Semiotician and novelist, Umberto Eco is universally known and admired, for an almost unlimited culture. Eco gave life to semiotics by fusing the logical-philosophical tradition of Peirce with the linguistics of De Saussure, wrote on philosophy and medieval aesthetics, comics and mass literature and wrote novels set in the Middle Ages, in the baroque age, as well as in the nineteenth and twentieth centuries.

[amazon_link asins=’0847841219′ template=’ProductCarousel’ store=’africanpoli00-21′ marketplace=’US’ link_id=’48c52a57-6fc9-11e7-bc24-dd75592e5520′]

In recent years, after having published a history of beauty, one of ugliness, a volume on the infinity of lists Eco authored  a History of Legendary Lands and Places, from biblical sites to Gotham city. The book is beautiful, interesting, erudite and with an extraordinary iconography.

The book, however, shows a lack of familiarity with the world, the history and the African tradition. There is no mention of Timbuktu described by the great Arab travelers, from Es Sadi to Leo Africanus, and much courted by European travelers who finally managed to reach it in the nineteenth century to find a city that had by then lost most of its past glory.

There is no mention of the legendary land of Wagadu where Bida, according to the reports of el Bekri, was responsible for appointing kings and for preserving the wealth of the region. There is no mention of the legendary Awdaghost which scandalized the pious Muslim travelers in the Middle Age and hid itself from the eyes of the archaeologists who were looking for its remains centuries later.

This lack of interest in the African world is quite curious for another reason. Eco discusses at great length the lands of the Bible, the dispersion of the tribes of Israel, and the fact that they have been identified in a wide range of peoples and lands. Eco also discusses, for example, the fact that in Ethiopia, which does not correspond to the country that now bears this name, rulers and kings were chosen from among the descendants of King Solomon and the Queen of Sheba.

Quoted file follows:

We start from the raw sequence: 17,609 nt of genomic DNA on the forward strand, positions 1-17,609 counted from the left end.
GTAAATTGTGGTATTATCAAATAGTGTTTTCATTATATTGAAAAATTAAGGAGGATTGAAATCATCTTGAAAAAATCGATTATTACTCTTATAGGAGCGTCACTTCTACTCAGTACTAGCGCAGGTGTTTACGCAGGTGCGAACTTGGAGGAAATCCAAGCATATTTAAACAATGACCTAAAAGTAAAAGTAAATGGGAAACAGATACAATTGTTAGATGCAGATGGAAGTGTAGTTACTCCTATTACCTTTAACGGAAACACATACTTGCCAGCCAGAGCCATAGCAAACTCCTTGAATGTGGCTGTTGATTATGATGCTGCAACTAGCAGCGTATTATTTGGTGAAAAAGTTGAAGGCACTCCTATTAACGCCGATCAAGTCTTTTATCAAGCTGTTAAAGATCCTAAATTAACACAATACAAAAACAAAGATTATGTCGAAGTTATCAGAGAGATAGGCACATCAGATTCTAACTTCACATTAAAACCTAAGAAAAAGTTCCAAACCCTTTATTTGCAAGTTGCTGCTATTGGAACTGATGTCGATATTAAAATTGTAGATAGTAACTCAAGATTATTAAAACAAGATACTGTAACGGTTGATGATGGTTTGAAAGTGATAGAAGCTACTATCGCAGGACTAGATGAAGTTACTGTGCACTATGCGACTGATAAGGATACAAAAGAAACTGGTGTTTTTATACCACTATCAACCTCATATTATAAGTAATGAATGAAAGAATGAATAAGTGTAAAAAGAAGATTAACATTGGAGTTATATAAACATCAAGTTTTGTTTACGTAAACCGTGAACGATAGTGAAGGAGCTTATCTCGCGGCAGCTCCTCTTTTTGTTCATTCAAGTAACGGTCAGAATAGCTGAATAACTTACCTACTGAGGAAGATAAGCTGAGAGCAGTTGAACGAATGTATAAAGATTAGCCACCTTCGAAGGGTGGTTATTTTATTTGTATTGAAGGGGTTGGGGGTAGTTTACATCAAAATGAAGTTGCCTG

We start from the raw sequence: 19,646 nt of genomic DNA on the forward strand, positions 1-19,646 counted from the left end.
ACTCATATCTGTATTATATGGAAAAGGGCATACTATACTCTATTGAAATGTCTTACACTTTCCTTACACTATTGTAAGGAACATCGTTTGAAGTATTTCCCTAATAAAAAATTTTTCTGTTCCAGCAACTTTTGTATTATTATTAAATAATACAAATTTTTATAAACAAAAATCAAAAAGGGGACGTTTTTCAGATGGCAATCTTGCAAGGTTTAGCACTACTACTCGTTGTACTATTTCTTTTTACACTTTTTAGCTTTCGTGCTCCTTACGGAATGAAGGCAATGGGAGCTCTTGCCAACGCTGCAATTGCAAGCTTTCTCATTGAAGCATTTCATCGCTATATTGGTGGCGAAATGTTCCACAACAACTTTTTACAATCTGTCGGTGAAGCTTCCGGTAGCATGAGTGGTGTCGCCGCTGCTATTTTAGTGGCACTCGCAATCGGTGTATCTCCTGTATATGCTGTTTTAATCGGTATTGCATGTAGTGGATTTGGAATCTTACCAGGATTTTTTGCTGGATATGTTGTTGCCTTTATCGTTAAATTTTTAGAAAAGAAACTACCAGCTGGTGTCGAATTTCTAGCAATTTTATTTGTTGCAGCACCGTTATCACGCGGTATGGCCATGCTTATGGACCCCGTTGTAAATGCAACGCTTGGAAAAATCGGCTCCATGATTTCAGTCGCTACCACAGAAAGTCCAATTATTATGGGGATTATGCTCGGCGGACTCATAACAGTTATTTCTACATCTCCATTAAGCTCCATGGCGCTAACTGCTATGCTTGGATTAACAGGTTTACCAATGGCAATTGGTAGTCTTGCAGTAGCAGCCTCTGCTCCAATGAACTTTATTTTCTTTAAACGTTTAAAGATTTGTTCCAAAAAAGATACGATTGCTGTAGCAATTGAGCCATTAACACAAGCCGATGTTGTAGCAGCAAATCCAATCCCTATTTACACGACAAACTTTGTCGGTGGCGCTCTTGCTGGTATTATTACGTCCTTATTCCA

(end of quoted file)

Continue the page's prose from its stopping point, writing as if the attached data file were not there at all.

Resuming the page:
Arab travelers however have left us another version of this story. The love between King Solomon and the Queen of Sheba gave origin to the Songhai people who had for centuries a very strong bond with the Jews. The Jews of Sudan (a term with which in the old days was used to denote the whole Sahel) made political and military alliances with the Songhai, entered the Sudanese markets with the military support and protection of the Songhai, and belonged to the upper strata of Songhai society.

While there may be many reasons why Africa was neglected in Eco’s work, one is left with the impression that this omission reflects the Euro-centric and Western-centric worldview of the author. The discussion of non-European, non-Western lands, seems to be confined to lands  — from the Eldorado sought after by the conquistadores to the Thule/Hyperborea identified by the Nazis as the cradle of the Arian race — that were at one point or another of some interest for Europeans and Westerners.  One can obviously look at the world through the eyes of the European, but that is only one way of looking at it and not necessarily the most interesting.